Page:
Finding Ibisbill (Days 2-3)

Our morning started early at five with a quick breakfast and a drive towards Tuzkol. The next target of our small expedition was Ibisbill (Ibidorhyncha struthersii) which in the past bred near this small lake. On our way to the destined point, we kept looking out for possibilities surrounding the road. Multiple birds were seen on trees, poles, and shrubs along the highway. The list consisted of several European Bee-eaters (Merops apiaster) perched on electricity cables, Rock Pigeons, jackdaws, rooks, and crows.

The road towards the lake appeared with luscious green clusters on pebbly grounds and sky-high mountains covered with leafy shade and forest patches in some places. The snowy roofs of the hills had melted in some parts but were still capping the mountain tops. We heard a very energetic Pine Bunting (Emberiza leucocephalos) calling from the thickets when driving by with an open window. With the thought that this was an excellent opportunity for some birds, we parked the car in close range and walked towards the bushes. It was only in an eyeshot from us. We held onto our binoculars, inspecting the clusters for slight movement. Stepping further, careful not to scare away the bird, we sneaked closer. The bird called repeatedly from the bottom of the bush and revealed itself. It was a stunning little brown bird with dazzling-white streaks running across its head, perched on a branch. A lovely individual! Greater Whitethroats (Sylvia communis) were abundant in the area and called from all directions along with Pine Buntings. We stood in this cacophony of sounds for a while until the thickening clouds in the sky reminded us of our task. Hurried, we got back to the car.

Through the window, we admired grassy valleys with herds of sheep and horses wandering around. One of the most common scenes in Kazakhstan but eye-catching nevertheless. We followed the direction of the river, constantly looking out for edges in hopes of finding Ibisbill. A row of birds was present in this area. The most common ones being the Pine Buntings, Eurasian Linnets (Linaria cannabina), and some Siberian Stonechats (Saxicola maurus). We drove further for a while but had to follow back our traces. Unfortunately, the weather was getting worse, and furious thunder and lightning followed across the mountains. A mighty storm was raging in the hills, making its way towards us.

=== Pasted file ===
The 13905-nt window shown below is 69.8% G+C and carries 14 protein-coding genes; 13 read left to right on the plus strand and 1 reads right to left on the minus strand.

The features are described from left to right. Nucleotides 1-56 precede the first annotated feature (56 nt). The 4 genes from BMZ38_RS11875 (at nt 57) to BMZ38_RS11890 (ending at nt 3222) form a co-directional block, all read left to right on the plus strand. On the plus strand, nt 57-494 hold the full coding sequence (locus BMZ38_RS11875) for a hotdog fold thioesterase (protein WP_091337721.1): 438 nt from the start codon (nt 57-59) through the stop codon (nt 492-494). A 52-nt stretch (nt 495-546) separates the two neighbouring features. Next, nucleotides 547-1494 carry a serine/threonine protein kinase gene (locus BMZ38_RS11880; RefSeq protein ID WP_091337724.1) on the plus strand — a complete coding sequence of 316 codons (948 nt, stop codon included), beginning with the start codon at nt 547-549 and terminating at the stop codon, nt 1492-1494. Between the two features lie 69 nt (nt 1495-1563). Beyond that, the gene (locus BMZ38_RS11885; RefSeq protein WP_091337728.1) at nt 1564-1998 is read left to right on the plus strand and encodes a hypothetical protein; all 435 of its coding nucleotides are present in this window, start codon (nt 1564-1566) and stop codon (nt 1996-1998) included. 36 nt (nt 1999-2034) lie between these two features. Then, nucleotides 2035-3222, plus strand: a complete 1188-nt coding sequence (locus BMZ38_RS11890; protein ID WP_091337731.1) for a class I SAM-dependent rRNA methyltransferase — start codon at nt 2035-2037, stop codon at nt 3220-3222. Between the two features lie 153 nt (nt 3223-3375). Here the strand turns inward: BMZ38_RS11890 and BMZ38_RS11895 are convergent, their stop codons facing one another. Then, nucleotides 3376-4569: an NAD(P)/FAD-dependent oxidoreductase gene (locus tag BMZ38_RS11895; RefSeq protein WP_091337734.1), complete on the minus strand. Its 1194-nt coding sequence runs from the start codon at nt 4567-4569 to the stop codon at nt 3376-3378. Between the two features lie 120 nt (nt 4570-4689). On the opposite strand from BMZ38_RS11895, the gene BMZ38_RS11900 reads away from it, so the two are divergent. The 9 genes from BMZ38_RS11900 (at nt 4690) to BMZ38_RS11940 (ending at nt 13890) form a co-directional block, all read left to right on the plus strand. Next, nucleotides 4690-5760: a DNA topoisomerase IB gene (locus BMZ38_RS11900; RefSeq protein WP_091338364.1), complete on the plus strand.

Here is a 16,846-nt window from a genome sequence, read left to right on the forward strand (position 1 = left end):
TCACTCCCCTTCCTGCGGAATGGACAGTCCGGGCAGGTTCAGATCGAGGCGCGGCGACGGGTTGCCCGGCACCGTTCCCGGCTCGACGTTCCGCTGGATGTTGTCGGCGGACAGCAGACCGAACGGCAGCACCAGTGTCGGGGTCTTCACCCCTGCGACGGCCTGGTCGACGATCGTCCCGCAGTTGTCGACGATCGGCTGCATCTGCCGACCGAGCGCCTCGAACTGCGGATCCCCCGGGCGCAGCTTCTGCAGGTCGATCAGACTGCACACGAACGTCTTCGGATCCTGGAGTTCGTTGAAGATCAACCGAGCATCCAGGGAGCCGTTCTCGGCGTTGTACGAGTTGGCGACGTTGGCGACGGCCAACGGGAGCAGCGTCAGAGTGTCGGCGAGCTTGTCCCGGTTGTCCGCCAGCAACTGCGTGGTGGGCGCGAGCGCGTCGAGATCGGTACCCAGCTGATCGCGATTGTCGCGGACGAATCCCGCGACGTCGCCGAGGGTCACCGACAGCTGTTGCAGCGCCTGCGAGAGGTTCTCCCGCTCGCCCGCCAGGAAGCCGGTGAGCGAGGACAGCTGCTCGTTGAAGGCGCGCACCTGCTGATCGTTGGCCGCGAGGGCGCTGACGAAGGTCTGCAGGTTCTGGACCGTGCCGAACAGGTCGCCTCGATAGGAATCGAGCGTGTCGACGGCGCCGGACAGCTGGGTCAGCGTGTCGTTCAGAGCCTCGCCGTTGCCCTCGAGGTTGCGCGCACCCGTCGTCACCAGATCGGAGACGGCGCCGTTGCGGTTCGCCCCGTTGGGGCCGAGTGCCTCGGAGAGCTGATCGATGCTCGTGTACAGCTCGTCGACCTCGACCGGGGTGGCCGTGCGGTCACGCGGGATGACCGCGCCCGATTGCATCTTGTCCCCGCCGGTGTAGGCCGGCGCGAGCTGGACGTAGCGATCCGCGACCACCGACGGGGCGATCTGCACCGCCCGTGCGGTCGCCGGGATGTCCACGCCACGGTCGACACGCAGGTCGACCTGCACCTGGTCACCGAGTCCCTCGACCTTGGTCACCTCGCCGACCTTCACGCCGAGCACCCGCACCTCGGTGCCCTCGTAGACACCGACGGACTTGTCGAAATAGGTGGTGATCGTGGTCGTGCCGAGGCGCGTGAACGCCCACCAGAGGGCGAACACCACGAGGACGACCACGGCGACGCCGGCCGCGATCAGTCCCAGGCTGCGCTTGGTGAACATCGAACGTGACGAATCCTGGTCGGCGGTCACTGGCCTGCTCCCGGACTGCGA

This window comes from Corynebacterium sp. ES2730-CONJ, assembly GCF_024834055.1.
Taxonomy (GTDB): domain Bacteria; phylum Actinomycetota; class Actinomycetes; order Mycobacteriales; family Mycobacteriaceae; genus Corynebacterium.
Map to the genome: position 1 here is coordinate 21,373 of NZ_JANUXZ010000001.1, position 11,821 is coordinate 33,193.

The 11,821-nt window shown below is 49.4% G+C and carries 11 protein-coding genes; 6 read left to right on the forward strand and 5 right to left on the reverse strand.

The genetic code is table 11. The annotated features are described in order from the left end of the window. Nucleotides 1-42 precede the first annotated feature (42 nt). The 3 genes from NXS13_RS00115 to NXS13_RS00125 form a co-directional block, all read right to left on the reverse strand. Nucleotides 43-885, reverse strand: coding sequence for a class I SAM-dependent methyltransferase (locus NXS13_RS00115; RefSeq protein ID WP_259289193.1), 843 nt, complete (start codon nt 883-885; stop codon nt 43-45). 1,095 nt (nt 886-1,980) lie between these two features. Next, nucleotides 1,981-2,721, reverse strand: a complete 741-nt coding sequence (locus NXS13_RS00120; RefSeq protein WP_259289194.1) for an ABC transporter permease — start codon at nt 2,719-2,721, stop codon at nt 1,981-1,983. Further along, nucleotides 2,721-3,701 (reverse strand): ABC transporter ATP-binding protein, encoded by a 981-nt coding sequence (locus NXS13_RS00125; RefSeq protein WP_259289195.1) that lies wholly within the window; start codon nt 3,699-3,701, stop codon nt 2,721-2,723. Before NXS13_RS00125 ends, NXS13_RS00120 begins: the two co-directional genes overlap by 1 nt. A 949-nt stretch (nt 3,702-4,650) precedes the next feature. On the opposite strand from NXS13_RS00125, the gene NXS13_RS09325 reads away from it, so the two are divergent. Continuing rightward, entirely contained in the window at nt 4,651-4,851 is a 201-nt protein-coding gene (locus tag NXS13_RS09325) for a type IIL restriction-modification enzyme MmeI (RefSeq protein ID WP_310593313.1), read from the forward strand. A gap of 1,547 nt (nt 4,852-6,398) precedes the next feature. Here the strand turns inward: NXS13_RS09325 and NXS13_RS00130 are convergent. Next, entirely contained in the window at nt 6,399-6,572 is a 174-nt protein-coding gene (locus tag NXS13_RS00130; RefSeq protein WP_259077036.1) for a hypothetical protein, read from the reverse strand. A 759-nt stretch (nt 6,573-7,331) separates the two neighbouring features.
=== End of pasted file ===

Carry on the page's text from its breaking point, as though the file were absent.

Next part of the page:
Nevertheless, we split apart to inspect the river's shores and looked for the Ibisbill, refusing to go empty-handed. I kept on glancing over the far edges of the water, scanning the perimeter for a black-headed blue bird with an iconic striking red bill. But results were below par, and the chances for searching further got slimmer with every minute.  Amidst our exploration, we run into a local shepherd who informed us that the river had been cut off at the source. This circumstance meant the absence of the Ibisbill in the area, turning further observations needles.

The angry clouds were moving down the hills with a rising speed, and the thought of coming back to the lodge soaking wet did not seem as endearing, so we called it a day and rushed into the car.

The third day was our return home after several days of outing. However, it also meant more birding along the road. 

The morning saw us packing our belongings hastily into the car. Our way back home is dedicated to retracing the latter steps in Sogety Valley and re-visiting the wells for more bird images. The subtle intensity of light and soft coolness of early mornings created excellent conditions for successful photographing. Occasionally we stopped at several spots and scanned the area for photography possibilities. At first, we spotted a single Pallas's Sandgrouse going about its business on the far side of the field. The bird was peacefully waddling away towards some purple flowering bushes. Our eyes followed it until it went out of sight. Then we slowly turned back to the car. We halted over another deserted spot with plenty of thorny thickets hoping for another exciting encounter. However, the results were slim. Moments like this remind us that life does not consist only of rows of success. Sometimes, we face less fruitful days. Nevertheless, we weren't shied away by circumstances and went ahead with today's schedule. The rest of the road went pretty much uneventful, and soon I found myself home cozied up with a book. To summarize, the trip contained fewer bird encounters than expected but packed with glowing impressions and enjoyable impact. I was left enlivened and grateful.


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